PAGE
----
While most publishers agreed, those who had books available in an electronic format expected students to buy these. This meant permission to copy 100 percent needed to be obtained from the publishers on an individual basis.

Then there were the OneMusic and Screenrights licences, broadly worded to allow whole works to be copied and shared in a virtual classroom. This is largely because using this content for teaching doesn’t compete with the market for these works in the way that copying textbooks does.

What was difficult was commercial DVDs. This is where the prescriptive nature of the Copyright Act and the lack of exceptions meant there was no legal way we could copy DVDs and share them with students, either through lecture recording or by allowing them to be borrowed virtually. Unlike U.S. universities, we cannot rely on ‘fair use’ to make these available. Generally speaking, so long as the use is educational, transformative and doesn’t impinge on the rights owner’s ability to sell or license the work, fair use is a defence to any copyright claim. Critical analysis of films for teaching purposes doesn’t compete with the original use of the work to entertain.  

Unlike U.S. universities, we cannot rely on ‘fair use’ to make DVDs available. There, so long as the use is educational, transformative and doesn’t impinge on the rights owner’s ability to sell or license the work, fair use is a defence to any copyright claim.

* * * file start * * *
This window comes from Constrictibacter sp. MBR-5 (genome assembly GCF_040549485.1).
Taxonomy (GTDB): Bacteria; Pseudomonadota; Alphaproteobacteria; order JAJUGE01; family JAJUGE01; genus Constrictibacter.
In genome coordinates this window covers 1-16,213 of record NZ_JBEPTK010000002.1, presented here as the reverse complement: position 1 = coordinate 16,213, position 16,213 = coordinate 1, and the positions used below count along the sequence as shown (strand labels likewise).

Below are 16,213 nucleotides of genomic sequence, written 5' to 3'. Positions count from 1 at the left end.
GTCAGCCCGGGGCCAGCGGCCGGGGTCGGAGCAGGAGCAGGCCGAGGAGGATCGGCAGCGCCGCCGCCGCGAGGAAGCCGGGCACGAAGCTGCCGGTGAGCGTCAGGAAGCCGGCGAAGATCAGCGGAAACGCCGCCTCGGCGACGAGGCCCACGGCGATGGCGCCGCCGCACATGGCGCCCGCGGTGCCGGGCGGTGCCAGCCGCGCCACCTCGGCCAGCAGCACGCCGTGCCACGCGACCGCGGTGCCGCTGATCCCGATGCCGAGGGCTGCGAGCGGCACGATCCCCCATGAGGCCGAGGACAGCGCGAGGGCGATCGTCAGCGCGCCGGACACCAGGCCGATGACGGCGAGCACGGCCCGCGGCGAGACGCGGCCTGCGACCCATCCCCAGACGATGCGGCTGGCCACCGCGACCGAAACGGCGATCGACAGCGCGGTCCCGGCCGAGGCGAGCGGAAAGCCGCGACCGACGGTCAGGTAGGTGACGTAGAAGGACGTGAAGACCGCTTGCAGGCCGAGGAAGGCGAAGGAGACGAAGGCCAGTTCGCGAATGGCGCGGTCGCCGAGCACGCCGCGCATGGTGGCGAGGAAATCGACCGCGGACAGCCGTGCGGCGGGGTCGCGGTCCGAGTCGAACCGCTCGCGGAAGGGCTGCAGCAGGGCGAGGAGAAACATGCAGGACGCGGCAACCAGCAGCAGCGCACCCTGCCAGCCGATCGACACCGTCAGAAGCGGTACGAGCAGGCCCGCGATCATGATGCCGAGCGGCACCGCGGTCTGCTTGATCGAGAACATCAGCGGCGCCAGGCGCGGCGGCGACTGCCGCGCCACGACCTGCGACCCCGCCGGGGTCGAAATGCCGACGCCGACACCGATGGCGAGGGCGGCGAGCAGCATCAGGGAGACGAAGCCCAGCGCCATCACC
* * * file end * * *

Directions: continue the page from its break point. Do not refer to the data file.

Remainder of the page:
Melanie Johnson, Copyright Officer University of Auckland

Many teaching staff use YouTube or documentaries that have been broadcast and so are covered by the Screenrights licence. If a film has been broadcast and the library has recorded and added the work to the Universty of Auckland's  TV and radio database, it will be available to share with our students for educational purposes.

Not so textbooks, for which there is an established market and making 50 or 100 percent of a textbook available to students could make a serious dent in the market for those books. Already bookshops are in a difficult position with piles of Semester One textbooks now unsold.

The reason Copyright Licensing was open to extending the licence is because our universities have made e-reporting mandatory for all staff through Talis. There’s a concerted push to ensure staff copying content do so under the licence request digitisation through Talis, meaning publishers receive payment in recompense for the use of their works.

Negotiations for Semester Two are ongoing. If our universities continue to teach their overseas students onIine, there’s an added push for teaching resources to be available electronically.

At this point, academic staff are again limited to 10 percent, or one chapter, and may be asked to look for alternative texts available electronically. Copying under the extended licence of 50 percent of textbooks is not sustainable in the long term. It’s an evolving situation but one that has shown the need for revamping the system for the modern age.  

This article first appeared in the July 2020 issue of UniNews.